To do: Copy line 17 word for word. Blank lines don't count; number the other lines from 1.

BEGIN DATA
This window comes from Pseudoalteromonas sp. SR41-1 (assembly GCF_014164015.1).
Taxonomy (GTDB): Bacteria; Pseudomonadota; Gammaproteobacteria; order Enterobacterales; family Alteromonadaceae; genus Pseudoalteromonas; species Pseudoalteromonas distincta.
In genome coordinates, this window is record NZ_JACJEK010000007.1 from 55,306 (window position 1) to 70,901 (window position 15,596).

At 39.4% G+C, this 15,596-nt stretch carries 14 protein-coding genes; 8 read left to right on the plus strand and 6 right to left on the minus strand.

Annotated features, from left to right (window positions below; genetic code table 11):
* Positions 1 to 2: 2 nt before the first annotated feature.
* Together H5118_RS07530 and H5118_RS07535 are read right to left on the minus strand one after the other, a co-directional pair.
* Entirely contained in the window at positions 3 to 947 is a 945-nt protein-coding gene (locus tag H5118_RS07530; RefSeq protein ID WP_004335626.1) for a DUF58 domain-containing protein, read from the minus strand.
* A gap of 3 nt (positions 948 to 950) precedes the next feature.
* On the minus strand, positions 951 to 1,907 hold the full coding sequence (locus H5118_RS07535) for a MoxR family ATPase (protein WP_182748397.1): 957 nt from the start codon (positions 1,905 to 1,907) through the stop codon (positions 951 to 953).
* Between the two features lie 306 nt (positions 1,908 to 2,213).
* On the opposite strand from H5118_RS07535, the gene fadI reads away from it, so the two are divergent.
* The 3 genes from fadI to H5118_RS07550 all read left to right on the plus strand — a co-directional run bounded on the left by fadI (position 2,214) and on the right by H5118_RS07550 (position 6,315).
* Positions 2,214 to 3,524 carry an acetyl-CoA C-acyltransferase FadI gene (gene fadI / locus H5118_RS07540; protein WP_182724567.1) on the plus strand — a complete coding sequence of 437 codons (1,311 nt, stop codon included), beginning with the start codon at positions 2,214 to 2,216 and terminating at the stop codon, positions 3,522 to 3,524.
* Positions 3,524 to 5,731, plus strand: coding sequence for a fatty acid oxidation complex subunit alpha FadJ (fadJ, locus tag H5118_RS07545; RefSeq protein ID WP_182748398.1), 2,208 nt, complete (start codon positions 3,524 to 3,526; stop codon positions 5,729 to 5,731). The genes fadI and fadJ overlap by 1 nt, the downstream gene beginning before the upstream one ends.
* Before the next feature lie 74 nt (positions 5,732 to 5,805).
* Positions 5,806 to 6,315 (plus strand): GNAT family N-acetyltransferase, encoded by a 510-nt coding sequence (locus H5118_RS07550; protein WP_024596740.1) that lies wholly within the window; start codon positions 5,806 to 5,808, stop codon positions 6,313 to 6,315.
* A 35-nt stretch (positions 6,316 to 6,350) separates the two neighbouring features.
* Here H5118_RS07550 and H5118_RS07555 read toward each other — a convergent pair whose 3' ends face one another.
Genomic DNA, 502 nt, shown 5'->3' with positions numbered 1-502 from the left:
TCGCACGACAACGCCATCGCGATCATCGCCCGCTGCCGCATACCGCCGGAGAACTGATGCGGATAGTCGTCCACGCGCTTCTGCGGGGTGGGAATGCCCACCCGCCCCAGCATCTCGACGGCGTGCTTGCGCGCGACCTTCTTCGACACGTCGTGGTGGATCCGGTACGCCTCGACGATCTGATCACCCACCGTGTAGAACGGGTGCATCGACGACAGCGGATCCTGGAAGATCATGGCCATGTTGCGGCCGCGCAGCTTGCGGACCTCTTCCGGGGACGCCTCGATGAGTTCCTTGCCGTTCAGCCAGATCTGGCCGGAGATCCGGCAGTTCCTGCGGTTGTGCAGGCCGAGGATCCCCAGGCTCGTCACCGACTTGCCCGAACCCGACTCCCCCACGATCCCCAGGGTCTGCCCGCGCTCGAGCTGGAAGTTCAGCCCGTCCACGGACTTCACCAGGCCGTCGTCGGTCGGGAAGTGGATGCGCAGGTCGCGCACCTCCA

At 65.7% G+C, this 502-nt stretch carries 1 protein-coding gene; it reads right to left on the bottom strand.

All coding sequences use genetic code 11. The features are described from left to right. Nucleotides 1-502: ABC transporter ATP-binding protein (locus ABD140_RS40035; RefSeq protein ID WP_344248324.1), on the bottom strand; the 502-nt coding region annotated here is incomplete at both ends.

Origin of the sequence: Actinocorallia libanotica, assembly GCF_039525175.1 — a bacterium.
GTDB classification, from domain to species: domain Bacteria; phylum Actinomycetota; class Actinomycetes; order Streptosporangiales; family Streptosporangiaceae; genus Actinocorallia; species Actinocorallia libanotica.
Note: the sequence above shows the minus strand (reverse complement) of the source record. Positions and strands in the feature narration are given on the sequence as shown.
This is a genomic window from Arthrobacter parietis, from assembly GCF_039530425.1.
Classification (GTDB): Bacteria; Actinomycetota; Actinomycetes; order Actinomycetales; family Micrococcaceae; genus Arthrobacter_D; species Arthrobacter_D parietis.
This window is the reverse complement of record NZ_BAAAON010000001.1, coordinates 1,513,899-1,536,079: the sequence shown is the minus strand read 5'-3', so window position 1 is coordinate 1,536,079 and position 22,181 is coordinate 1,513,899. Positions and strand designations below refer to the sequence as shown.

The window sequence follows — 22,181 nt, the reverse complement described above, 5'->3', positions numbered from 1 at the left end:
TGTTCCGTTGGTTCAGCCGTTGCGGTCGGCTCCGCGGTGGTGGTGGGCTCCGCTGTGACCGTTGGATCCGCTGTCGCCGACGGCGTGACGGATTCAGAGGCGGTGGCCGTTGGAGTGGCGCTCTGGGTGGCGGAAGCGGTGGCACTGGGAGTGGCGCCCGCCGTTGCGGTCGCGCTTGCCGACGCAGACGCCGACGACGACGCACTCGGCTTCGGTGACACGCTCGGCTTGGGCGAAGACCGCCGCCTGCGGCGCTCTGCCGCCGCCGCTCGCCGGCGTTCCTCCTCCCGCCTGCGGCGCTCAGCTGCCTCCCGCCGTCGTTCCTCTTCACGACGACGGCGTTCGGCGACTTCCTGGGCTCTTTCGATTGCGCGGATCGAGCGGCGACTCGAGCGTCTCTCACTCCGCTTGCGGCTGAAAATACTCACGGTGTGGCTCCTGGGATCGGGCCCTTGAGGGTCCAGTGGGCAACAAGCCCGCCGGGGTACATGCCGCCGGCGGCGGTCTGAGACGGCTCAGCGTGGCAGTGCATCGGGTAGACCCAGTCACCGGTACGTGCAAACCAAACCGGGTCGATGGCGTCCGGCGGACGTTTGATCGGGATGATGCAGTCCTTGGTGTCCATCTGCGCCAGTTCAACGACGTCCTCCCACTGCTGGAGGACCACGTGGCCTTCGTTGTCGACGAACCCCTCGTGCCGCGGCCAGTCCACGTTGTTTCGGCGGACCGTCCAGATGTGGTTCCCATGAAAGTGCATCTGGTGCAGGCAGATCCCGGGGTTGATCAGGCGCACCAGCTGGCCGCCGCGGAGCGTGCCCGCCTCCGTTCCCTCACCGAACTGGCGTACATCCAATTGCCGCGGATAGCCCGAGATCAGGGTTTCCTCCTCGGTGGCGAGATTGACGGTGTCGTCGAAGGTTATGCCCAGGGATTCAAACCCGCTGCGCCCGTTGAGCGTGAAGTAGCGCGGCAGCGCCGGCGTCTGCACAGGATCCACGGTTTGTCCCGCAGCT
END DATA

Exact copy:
* Positions 5,806 to 6,315 (plus strand): GNAT family N-acetyltransferase, encoded by a 510-nt coding sequence (locus H5118_RS07550; protein WP_024596740.1) that lies wholly within the window; start codon positions 5,806 to 5,808, stop codon positions 6,313 to 6,315.